January 12, 2023
Attackers have learned to quickly pivot to find the path of least resistance into your organization as fast as your security team builds a defense to combat current threats. The concept of threat exposure management combines attackers’ and defenders’ views to minimize your organization’s exposure to present and future threats. It is done by providing a richer, more contextual insight to help identify, prioritize, and manage unexpected risks or vulnerabilities. This approach differs from threat management since it responds to the ever-changing threat landscape, enabling you to build evidence-based security.
The first step is knowing your current risk posture. Comparing your organization against current industry standards, such as the Center for Internet Security or NIST framework, provides a baseline. Another avenue is having an independent review of your total IT environment and business for a comprehensive view. Risk identification is a continuous task as your environment changes. For example, moving to a
remote workforce can require new security controls to ensure your employee’s remote workplace is as secure as your office. Primary weak points include unsecured networks, increased use of legacy remote access methods, reliance on weak authentication mechanisms, and increasing remote access entry points.
If you depend on third-party providers for critical services, how secure is their environment? If you moved to cloud services, does your security team know how to monitor settings and configurations to ensure the security of sensitive data and services? Understanding the lines of demarcation between the vendor and your organization is critical to ensure you are covered in a security breach.
Although you may have identified security vulnerabilities in the first step, not all have the potential to turn into significant incidents such as data leaks or ransomware. Ranking the possibility of the risk occurring and the impact on your business allows you to focus on fixing the critical items. Sites such as the Cybersecurity & Infrastructure Security Agency provide research articles on the latest known vulnerabilities and security alerts to help you determine priority. In addition, if you have a cyber insurance policy, review your coverage. If the policy covers the potential risk, you may want to reduce the ranking; however, you still need to consider the impact on your reputation and possible cancellation or increase in your insurance premium rates if you make a claim.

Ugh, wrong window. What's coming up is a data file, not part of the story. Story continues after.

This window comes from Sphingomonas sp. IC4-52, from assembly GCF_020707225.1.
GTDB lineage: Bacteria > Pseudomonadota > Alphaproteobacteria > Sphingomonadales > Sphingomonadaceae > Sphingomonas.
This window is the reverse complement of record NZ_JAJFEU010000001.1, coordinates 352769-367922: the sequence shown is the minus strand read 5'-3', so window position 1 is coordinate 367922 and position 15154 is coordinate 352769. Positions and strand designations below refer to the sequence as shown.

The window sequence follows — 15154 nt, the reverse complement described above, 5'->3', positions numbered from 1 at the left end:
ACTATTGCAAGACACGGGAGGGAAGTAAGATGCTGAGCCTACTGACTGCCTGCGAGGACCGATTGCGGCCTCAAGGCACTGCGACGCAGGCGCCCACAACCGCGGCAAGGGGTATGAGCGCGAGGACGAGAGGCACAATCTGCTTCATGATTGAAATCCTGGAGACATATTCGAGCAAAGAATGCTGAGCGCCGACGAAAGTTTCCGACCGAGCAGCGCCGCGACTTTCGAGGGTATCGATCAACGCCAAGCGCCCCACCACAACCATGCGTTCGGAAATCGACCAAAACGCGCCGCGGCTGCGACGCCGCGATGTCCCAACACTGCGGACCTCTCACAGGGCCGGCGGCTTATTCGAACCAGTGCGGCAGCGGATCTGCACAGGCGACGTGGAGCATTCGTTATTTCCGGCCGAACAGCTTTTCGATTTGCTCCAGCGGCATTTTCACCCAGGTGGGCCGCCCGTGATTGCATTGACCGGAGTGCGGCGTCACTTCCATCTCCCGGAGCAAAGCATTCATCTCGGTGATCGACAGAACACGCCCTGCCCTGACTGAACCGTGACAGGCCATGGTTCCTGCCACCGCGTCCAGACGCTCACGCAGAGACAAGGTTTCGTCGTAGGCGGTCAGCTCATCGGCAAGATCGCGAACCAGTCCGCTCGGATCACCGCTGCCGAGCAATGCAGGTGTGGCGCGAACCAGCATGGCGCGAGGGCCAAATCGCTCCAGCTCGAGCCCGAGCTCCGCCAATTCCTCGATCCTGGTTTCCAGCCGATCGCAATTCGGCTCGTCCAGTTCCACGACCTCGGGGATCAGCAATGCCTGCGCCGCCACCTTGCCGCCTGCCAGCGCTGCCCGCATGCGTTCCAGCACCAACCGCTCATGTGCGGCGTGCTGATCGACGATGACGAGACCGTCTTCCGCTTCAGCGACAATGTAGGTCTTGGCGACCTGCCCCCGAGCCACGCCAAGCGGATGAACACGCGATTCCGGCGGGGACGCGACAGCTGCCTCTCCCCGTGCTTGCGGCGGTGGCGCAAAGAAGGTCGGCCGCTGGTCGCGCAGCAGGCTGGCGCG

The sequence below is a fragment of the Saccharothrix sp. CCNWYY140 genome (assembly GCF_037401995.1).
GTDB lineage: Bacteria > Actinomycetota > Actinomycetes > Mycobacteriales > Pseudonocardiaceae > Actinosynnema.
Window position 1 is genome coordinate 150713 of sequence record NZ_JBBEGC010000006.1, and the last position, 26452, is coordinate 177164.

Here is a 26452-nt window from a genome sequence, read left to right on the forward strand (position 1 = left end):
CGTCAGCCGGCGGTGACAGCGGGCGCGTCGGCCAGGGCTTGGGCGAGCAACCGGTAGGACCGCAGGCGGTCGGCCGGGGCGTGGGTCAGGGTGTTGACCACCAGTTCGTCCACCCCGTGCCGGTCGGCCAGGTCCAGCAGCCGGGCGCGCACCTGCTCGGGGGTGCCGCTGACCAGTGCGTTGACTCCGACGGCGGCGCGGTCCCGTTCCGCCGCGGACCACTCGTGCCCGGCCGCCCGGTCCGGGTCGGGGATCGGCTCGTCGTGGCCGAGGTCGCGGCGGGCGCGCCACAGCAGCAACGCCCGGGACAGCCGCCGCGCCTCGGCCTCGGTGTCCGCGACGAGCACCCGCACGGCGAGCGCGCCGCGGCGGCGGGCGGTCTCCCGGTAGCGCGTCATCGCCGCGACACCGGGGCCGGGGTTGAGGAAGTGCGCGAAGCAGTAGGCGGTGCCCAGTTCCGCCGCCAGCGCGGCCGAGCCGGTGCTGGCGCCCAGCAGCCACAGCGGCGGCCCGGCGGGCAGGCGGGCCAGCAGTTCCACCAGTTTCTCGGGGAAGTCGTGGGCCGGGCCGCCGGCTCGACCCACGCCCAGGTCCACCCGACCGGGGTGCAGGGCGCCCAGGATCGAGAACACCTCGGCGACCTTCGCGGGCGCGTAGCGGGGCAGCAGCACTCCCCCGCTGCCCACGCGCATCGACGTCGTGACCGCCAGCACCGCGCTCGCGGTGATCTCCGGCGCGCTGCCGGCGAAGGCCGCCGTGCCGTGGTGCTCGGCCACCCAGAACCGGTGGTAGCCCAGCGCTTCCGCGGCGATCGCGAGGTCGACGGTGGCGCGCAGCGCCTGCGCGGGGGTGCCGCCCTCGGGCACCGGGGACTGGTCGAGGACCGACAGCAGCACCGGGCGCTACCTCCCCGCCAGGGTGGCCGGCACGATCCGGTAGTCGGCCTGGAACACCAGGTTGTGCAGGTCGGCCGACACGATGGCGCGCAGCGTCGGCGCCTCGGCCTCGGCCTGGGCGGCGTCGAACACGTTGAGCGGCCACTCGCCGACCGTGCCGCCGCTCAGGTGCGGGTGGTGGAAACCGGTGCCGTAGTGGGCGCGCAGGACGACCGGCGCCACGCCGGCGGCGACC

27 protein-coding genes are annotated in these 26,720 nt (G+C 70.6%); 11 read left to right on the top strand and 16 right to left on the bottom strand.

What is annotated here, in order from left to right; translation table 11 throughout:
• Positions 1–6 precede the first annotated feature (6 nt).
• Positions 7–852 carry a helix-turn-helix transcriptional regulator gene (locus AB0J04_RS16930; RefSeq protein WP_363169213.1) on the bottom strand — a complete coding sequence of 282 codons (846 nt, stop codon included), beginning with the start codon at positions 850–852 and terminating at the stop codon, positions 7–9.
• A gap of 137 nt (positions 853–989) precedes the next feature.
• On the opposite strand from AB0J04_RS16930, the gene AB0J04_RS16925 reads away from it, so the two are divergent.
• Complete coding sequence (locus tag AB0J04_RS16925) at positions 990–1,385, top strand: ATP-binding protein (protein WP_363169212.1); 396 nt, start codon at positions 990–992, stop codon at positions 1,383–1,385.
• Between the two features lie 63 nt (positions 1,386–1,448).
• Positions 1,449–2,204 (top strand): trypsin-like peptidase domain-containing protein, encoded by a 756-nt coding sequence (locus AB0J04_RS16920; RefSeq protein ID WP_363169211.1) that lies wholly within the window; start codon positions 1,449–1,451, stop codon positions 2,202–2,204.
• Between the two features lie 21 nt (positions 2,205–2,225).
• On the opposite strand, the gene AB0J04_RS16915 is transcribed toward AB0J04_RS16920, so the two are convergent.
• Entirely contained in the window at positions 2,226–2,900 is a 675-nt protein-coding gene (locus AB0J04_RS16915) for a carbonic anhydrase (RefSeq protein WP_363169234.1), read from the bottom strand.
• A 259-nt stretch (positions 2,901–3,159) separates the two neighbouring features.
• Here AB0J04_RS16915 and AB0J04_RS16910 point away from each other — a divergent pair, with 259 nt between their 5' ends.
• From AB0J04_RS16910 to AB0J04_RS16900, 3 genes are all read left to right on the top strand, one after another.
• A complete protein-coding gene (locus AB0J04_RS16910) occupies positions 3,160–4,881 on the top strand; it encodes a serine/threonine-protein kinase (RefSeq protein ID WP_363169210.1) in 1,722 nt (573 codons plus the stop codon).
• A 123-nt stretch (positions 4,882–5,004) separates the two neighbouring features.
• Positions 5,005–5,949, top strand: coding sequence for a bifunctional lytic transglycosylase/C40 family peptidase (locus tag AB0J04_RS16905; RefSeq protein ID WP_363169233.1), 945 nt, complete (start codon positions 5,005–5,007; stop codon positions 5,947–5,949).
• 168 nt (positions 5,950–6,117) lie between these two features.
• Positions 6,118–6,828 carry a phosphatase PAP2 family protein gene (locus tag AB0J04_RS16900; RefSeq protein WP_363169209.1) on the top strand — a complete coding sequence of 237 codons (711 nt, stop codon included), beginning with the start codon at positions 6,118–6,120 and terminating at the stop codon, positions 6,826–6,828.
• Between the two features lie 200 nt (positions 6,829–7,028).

Implementing controls and countermeasures to reduce risks and vulnerabilities’ likelihood and impact. In addition, regularly confirm the controls are followed. Most organizations have processes for patching because patching is an essential contributor to ﬁxing vulnerabilities; however, it also needs to be supplemented with conﬁguration management and software upgrades to remediate vulnerabilities fully.
As the threats evolve, you must continuously monitor the environment for changes impacting your organization’s security posture. Spend time regularly reviewing business-critical functions and those areas seen as high risk by business leaders for new potential threat vectors and gaps in visibility or response capability. Also, be aware of targets against your specific industry and exchange ideas with other industry experts on what they see in the industry and actions taken to increase their security posture.
Cybersecurity threats are on the rise in 2023. Phishing remains the most widespread threat, especially for small and mid-sized businesses, accounting for 90% of all data breaches. Having a CISO and security analysts review your current environment and provide actionable recommendations can make sure your organization doesn’t become a ransomware statistic in 2023.